Mae Chaem is justly famed for its production of pha teen jok, unique for its original patterns, vibrant colours and weaving style. Distinctive Mae Chaem fabric is dominated by reds and yellows and other vibrant-coloured threads. Traditionally commanding high prices because of the special weaving technique, the Mae Chaem pha teen jok is thickened so that each piece of cloth automatically becomes double-sided. The edge of the cloth is traditionally sewn only with black or white thread.
These were a luxury item, worn by wealthy ladies or those who knew how to weave their own cloth, and worn for special occasions only. This complex craft was taught mother-to-daughter, with the designs committed to memory and handed down through generations of farming families in the southern part of Mae Chaem.
A piece of teen jok costs upwards of 1,800 baht, the price being dependent on the design and colour complexity. But despite a more affordable price, teen jok is now worn primarily by the elderly and outsiders.
In the late 1950s, the locals in Mae Chaem natives virtually gave up their traditional weaving, and looms were retired in favour of far more lucrative opium farming efforts. With a choice of weeks of weaving intricate pha teen jok patterns for a meagre 50 baht, or far easier and larger revenues from planting opium, waeving fell by the wayside..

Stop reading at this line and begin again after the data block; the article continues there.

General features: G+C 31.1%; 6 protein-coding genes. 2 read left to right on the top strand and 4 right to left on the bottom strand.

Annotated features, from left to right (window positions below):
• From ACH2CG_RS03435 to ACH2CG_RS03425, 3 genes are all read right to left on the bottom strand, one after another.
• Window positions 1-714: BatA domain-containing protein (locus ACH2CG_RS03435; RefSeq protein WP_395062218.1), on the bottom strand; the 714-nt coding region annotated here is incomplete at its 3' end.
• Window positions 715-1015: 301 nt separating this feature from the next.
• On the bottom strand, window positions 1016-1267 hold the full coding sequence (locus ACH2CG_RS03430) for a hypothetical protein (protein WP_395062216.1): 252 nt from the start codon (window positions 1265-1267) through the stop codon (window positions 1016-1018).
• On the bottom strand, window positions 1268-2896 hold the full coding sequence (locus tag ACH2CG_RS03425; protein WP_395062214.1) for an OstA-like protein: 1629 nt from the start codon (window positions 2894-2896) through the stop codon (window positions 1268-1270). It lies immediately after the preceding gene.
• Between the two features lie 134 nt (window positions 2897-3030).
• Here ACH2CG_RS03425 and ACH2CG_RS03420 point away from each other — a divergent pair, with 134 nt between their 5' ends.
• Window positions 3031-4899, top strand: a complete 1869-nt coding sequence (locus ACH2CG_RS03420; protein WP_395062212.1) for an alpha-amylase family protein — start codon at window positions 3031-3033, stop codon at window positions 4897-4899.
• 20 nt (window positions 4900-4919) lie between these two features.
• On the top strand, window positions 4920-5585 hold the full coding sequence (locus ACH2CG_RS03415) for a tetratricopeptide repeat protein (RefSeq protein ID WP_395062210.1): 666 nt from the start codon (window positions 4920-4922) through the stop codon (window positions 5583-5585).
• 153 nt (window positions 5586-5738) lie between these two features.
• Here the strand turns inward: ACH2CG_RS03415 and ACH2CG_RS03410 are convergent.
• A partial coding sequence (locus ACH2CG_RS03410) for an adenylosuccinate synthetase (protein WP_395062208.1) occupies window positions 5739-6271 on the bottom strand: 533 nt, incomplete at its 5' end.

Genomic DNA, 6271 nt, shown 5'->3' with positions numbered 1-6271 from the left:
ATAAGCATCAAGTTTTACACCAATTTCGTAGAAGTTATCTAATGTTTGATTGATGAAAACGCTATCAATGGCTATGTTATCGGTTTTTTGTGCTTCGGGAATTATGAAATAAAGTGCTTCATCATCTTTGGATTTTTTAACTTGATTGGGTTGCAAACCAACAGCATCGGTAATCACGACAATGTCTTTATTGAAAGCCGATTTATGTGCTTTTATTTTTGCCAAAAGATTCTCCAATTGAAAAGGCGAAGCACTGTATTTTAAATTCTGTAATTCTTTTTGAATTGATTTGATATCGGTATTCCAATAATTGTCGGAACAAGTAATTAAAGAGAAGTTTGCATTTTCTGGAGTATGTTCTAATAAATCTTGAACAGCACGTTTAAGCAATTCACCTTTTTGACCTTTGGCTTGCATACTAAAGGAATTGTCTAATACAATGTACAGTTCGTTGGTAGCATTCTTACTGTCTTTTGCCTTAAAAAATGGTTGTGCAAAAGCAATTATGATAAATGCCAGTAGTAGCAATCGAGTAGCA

It was not until the 1970s that pha teen jok made a comeback in the livelihood of Mae Chaem locals. As part of royal project encouragements and government crackdowns on opium production, villagers were urged to resurrect traditional handcrafts to nuture a growing tourism industry. Pha teen jok production was modernised as part of a Royal Project, introducing softer colours and the more affordable Chinese silk, making what was previously a luxury item, more available to all.
Mae Chaem has an annual Teen Jok festival in February that is well worth going to.